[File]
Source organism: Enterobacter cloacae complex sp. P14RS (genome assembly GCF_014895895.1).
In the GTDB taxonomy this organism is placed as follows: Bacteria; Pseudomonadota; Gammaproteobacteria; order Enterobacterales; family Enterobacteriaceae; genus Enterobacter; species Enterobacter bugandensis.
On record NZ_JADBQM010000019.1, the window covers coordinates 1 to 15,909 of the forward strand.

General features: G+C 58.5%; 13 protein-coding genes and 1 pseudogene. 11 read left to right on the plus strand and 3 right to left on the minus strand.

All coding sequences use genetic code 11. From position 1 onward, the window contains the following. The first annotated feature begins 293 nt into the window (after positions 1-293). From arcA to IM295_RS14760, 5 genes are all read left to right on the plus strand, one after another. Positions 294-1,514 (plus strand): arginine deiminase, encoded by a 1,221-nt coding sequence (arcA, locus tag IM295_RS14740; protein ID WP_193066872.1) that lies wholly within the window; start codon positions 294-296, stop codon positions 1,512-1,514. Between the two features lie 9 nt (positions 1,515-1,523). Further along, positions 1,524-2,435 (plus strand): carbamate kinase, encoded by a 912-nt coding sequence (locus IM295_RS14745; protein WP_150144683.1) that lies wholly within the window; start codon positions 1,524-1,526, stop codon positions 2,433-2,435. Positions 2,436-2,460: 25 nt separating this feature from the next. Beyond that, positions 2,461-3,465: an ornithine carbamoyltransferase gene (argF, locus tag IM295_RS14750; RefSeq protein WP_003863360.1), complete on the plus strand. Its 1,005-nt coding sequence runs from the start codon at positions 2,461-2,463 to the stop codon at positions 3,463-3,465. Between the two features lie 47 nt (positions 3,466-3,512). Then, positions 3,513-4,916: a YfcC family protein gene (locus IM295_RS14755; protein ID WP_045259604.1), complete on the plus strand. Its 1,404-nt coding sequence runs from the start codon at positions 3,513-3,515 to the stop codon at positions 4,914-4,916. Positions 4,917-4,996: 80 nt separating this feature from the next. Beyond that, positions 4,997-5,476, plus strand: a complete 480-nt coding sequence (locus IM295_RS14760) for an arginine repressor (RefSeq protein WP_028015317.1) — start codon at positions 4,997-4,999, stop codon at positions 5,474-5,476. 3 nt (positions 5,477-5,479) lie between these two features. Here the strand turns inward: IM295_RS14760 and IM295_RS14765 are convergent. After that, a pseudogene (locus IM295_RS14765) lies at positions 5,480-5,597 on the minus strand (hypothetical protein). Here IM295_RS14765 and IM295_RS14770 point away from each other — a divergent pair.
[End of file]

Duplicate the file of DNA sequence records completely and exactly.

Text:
Source organism: Enterobacter cloacae complex sp. P14RS (genome assembly GCF_014895895.1).
In the GTDB taxonomy this organism is placed as follows: Bacteria; Pseudomonadota; Gammaproteobacteria; order Enterobacterales; family Enterobacteriaceae; genus Enterobacter; species Enterobacter bugandensis.
On record NZ_JADBQM010000019.1, the window covers coordinates 1 to 15,909 of the forward strand.

General features: G+C 58.5%; 13 protein-coding genes and 1 pseudogene. 11 read left to right on the plus strand and 3 right to left on the minus strand.

All coding sequences use genetic code 11. From position 1 onward, the window contains the following. The first annotated feature begins 293 nt into the window (after positions 1-293). From arcA to IM295_RS14760, 5 genes are all read left to right on the plus strand, one after another. Positions 294-1,514 (plus strand): arginine deiminase, encoded by a 1,221-nt coding sequence (arcA, locus tag IM295_RS14740; protein ID WP_193066872.1) that lies wholly within the window; start codon positions 294-296, stop codon positions 1,512-1,514. Between the two features lie 9 nt (positions 1,515-1,523). Further along, positions 1,524-2,435 (plus strand): carbamate kinase, encoded by a 912-nt coding sequence (locus IM295_RS14745; protein WP_150144683.1) that lies wholly within the window; start codon positions 1,524-1,526, stop codon positions 2,433-2,435. Positions 2,436-2,460: 25 nt separating this feature from the next. Beyond that, positions 2,461-3,465: an ornithine carbamoyltransferase gene (argF, locus tag IM295_RS14750; RefSeq protein WP_003863360.1), complete on the plus strand. Its 1,005-nt coding sequence runs from the start codon at positions 2,461-2,463 to the stop codon at positions 3,463-3,465. Between the two features lie 47 nt (positions 3,466-3,512). Then, positions 3,513-4,916: a YfcC family protein gene (locus IM295_RS14755; protein ID WP_045259604.1), complete on the plus strand. Its 1,404-nt coding sequence runs from the start codon at positions 3,513-3,515 to the stop codon at positions 4,914-4,916. Positions 4,917-4,996: 80 nt separating this feature from the next. Beyond that, positions 4,997-5,476, plus strand: a complete 480-nt coding sequence (locus IM295_RS14760) for an arginine repressor (RefSeq protein WP_028015317.1) — start codon at positions 4,997-4,999, stop codon at positions 5,474-5,476. 3 nt (positions 5,477-5,479) lie between these two features. Here the strand turns inward: IM295_RS14760 and IM295_RS14765 are convergent. After that, a pseudogene (locus IM295_RS14765) lies at positions 5,480-5,597 on the minus strand (hypothetical protein). Here IM295_RS14765 and IM295_RS14770 point away from each other — a divergent pair.